Opinion

State of the update: Samsung’s policy is slowly improving

It has become something of a hobby for many in smartphone land: bemoan Samsung’s unreliable update policy. Many of our visitors come to do just that, and we play the game ourselves from time to time. However, as controversial as it may sound, slowly but surely hell is freezing over, at least in some markets. Samsung is getting better with regard to software updates. Though perfection is a long way away, bear with us as we examine recent developments.

It has now been over two years since Samsung announced it would simplify its smartphone portfolio, and by and large, this is exactly what has happened, at least in some markets. For example, in Europe the Galaxy lineup has become fairly simple: the Galaxy J series covers the low end of the market, the Galaxy A series is the mid-range, and the S series are Samsung’s sole high-end offering since the demise of the Note 7.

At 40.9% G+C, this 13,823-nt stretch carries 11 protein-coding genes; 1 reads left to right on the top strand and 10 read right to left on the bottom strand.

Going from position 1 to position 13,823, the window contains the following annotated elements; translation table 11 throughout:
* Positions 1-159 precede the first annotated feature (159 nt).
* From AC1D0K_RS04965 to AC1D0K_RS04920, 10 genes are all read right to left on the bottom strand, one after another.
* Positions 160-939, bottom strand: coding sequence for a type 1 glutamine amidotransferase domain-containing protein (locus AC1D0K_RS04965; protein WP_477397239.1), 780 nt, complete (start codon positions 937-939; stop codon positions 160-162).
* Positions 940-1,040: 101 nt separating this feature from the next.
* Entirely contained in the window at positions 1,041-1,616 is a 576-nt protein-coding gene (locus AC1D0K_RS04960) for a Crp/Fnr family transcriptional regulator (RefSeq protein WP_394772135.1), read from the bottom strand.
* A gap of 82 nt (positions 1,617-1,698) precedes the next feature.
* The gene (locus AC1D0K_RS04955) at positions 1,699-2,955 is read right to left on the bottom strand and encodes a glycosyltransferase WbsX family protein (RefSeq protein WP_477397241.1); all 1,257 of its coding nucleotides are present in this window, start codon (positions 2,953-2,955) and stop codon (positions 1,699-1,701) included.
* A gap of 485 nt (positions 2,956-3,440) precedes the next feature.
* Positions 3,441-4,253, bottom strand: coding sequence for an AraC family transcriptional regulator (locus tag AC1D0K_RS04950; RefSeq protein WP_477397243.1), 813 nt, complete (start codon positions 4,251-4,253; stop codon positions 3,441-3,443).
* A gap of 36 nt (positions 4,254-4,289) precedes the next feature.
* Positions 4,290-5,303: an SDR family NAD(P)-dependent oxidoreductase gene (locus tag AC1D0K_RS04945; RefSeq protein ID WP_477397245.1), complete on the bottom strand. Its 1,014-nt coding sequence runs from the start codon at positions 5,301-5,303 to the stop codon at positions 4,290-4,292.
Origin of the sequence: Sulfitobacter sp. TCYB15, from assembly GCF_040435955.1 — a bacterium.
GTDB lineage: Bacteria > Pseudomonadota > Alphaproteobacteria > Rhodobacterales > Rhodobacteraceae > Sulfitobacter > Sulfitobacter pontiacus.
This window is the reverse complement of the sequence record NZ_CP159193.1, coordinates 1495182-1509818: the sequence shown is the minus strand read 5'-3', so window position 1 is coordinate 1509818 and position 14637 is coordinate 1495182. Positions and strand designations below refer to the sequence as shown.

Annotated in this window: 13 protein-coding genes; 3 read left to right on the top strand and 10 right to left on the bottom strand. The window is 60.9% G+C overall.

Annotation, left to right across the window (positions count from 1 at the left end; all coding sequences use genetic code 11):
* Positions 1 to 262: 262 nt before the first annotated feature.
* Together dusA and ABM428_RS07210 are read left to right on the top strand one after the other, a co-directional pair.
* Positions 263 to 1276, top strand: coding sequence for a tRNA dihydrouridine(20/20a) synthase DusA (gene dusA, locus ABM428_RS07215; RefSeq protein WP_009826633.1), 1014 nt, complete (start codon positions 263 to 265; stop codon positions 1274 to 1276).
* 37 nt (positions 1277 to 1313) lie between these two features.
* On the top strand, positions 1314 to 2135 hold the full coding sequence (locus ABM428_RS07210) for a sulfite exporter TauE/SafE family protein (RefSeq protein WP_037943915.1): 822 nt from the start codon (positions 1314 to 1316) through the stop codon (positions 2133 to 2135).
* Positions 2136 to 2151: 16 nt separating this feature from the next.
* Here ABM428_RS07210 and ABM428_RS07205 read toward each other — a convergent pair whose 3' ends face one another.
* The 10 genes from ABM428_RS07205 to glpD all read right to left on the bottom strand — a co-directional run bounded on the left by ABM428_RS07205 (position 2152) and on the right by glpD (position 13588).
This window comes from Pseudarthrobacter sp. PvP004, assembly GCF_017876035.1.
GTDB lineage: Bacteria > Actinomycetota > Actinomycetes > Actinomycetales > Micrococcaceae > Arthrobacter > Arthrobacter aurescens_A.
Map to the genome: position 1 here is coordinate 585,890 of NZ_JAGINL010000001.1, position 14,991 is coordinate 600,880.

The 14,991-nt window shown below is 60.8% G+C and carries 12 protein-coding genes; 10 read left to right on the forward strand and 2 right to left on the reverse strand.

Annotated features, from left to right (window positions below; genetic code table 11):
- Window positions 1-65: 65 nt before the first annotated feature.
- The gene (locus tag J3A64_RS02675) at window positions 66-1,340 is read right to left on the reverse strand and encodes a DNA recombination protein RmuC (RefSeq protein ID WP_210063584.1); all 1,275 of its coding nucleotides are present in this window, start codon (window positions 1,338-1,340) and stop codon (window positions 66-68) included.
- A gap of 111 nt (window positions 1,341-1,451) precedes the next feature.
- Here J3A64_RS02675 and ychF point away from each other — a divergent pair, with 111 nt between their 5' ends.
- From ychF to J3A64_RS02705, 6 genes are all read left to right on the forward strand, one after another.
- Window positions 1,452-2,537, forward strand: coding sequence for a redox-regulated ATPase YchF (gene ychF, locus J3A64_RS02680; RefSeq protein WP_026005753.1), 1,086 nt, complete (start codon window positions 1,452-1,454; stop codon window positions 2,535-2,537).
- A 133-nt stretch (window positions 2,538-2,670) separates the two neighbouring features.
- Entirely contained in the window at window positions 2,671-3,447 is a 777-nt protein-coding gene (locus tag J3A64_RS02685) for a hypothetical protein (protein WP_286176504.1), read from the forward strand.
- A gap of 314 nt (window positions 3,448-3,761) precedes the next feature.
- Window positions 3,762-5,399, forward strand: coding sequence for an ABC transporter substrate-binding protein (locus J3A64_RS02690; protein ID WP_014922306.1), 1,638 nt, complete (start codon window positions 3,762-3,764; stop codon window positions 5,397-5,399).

Now, we know things aren’t as clear-cut elsewhere, especially not since Samsung started to muddle things up in a big way this year with the launch of too many different Prime and Pro variations of the On and J series phones, primarily in Asian markets. But for the purpose of this treatise, we’ll focus first on markets where things have indeed become simpler.

In 2015, Samsung launched the first-generation Galaxy A3, A5, and A7. At that time, they were running Android 4.4 KitKat. Later that year, they were updated to Android 5.0 Lollipop, and this year saw them – and the A8 – receive Android 6.0.1 Marshmallow. The second generation of these devices was launched on Lollipop, recently came over to Marshmallow, and will get an update to Android 7.0 Nougat next year, as we recently confirmed. This is Samsung’s mid-range getting two full-blown Android updates, just as the high-end flagships get.

Of course, in between these big updates, there are the security patches. The first generation A series get them a few times a year, while popular devices launched in 2016 receive them pretty much on a monthly basis. But what is more is that security updates now keep coming long after the last significant Android update has finished rolling out.